5
$\begingroup$

Suppose I have a density matrix $\rho$ and an orthogonal projector $\Pi$. Is it true that, if $tr(\Pi \rho) = 1$ then it must hold that $$\Pi \rho \Pi = \rho$$?

If yes, how can I prove it?

$\endgroup$
6
$\begingroup$

Yes its true. Define another orthogonal projector $\Pi_\perp$ such that $\Pi + \Pi_\perp = I$ and write $\rho$ in terms of a spectral decomposition \begin{equation} \rho = \sum_k \lambda_k(\rho) |\lambda_k\rangle \langle \lambda_k| \tag{1} \end{equation}

where we're fine to just consider components such that $\lambda_k(\rho) >0$. Then we have $$ 1 = \text{Tr}(\Pi \rho) = \text{Tr}((I - \Pi_\perp) \rho) = 1 - \text{Tr}(\Pi_\perp \rho) \tag{2} $$ implying \begin{align} 0 &= \text{Tr}(\Pi_\perp \rho)\tag{3} \\&= \text{Tr}(\Pi_\perp \rho\Pi_\perp)\tag{4} \\&= \sum_k \lambda_k(\rho)\langle \lambda_k|\Pi_\perp\Pi_\perp |\lambda_k\rangle \tag{5}\\&= \sum_k \lambda_k(\rho) \lVert\Pi_\perp |\lambda_k\rangle \rVert^2\tag{6} \end{align} where line $(4)$ used the cyclic property of the trace and $\Pi_\perp \Pi_\perp = \Pi_\perp$. Now since $ \lambda_k(\rho) >0$ and $\lVert \cdot \lVert \geq 0$ the above only holds if $ \Pi_\perp |\lambda_k\rangle = 0$ for all $k$. And so \begin{align} \Pi \rho \Pi &= (I - \Pi_\perp) \rho (I - \Pi_\perp)\tag{7} \\&=\rho + \sum_k \lambda_k(\rho) \Bigl(-|\lambda_k\rangle \langle \lambda_k| \Pi_\perp -\Pi_\perp |\lambda_k\rangle \langle \lambda_k| + \Pi_\perp |\lambda_k\rangle \langle \lambda_k| \Pi_\perp\Bigr)\tag{8} \\&= \rho \tag{9} \end{align}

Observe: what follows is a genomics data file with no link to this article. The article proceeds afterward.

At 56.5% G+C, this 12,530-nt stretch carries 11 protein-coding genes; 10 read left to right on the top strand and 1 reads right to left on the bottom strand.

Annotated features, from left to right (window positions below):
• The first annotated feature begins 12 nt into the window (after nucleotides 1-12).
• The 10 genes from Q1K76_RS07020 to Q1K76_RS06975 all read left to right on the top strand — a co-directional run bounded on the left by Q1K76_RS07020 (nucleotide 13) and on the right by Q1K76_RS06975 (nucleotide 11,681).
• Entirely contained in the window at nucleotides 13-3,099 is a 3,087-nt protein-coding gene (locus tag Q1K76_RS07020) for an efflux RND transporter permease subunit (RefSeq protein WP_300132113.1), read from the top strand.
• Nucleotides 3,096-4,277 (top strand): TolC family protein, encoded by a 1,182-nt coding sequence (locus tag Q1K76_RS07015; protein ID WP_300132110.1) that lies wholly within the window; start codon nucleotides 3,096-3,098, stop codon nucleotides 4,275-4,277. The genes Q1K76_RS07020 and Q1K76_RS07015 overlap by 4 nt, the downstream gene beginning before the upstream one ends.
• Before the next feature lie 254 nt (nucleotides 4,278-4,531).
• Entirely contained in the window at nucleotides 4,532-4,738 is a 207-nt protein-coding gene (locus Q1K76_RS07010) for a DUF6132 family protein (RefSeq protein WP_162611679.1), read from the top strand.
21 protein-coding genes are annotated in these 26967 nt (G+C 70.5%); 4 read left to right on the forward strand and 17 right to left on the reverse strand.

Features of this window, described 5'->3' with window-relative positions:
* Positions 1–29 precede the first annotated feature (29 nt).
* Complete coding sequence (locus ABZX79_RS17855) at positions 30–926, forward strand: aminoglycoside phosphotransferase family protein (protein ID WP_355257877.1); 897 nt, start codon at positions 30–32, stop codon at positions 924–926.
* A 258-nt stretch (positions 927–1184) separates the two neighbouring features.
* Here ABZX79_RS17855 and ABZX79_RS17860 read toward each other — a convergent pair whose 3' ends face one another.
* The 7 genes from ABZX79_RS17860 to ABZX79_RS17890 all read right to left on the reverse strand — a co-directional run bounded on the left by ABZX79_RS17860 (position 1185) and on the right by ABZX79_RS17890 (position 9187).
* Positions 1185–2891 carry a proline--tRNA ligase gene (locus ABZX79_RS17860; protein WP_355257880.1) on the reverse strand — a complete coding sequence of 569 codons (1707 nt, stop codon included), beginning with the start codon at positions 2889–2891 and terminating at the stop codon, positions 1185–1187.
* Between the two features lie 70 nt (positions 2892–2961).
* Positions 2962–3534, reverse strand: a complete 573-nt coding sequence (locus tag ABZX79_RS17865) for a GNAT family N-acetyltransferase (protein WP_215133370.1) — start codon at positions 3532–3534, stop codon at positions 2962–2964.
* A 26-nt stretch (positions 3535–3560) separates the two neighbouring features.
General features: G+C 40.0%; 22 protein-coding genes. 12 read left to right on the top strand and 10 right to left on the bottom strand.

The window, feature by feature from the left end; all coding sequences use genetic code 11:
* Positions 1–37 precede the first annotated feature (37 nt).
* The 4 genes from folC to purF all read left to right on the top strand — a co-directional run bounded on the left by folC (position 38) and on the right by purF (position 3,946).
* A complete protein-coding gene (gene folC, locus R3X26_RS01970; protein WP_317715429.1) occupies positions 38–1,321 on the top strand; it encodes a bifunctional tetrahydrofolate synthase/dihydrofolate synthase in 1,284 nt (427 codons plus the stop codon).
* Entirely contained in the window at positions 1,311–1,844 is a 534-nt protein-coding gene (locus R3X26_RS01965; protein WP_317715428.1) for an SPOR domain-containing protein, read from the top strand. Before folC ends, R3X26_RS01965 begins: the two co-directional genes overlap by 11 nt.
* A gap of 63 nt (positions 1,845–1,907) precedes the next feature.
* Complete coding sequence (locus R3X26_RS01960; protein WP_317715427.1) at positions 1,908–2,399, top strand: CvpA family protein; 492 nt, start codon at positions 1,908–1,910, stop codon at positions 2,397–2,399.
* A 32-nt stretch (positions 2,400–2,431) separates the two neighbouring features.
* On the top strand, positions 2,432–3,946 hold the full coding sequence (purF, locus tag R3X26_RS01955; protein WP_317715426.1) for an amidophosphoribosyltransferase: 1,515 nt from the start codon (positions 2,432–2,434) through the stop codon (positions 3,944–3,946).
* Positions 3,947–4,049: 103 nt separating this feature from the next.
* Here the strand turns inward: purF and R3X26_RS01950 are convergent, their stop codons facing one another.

$\endgroup$
2
$\begingroup$

Write the eigendecomposition of the state as $\rho=\sum_k p_k u_k u_k^\dagger$, where $\{u_k\}_k$ is a family of orthonormal vectors in the underlying space.

Suppose there is some $u_k\notin \operatorname{supp}(\Pi)$, that is, some $u_k$ such that $\Pi u_k\neq u_k$. Then $$\operatorname{Tr}(\Pi u_k u_k^\dagger)=\| \Pi u_k\|^2<\|u_k\|^2=1,$$ and thus $$\operatorname{Tr}(\Pi\rho)=\sum_k p_k \operatorname{Tr}(\Pi u_k u_k^\dagger)< \sum_k p_k=1.$$ It follows that if $\operatorname{Tr}(\Pi\rho)=1$, each $u_k$ must be in the support of $\Pi$, and thus $\Pi\rho\Pi=\rho$.

$\endgroup$

Your Answer

By clicking “Post Your Answer”, you agree to our terms of service, privacy policy and cookie policy

Not the answer you're looking for? Browse other questions tagged or ask your own question.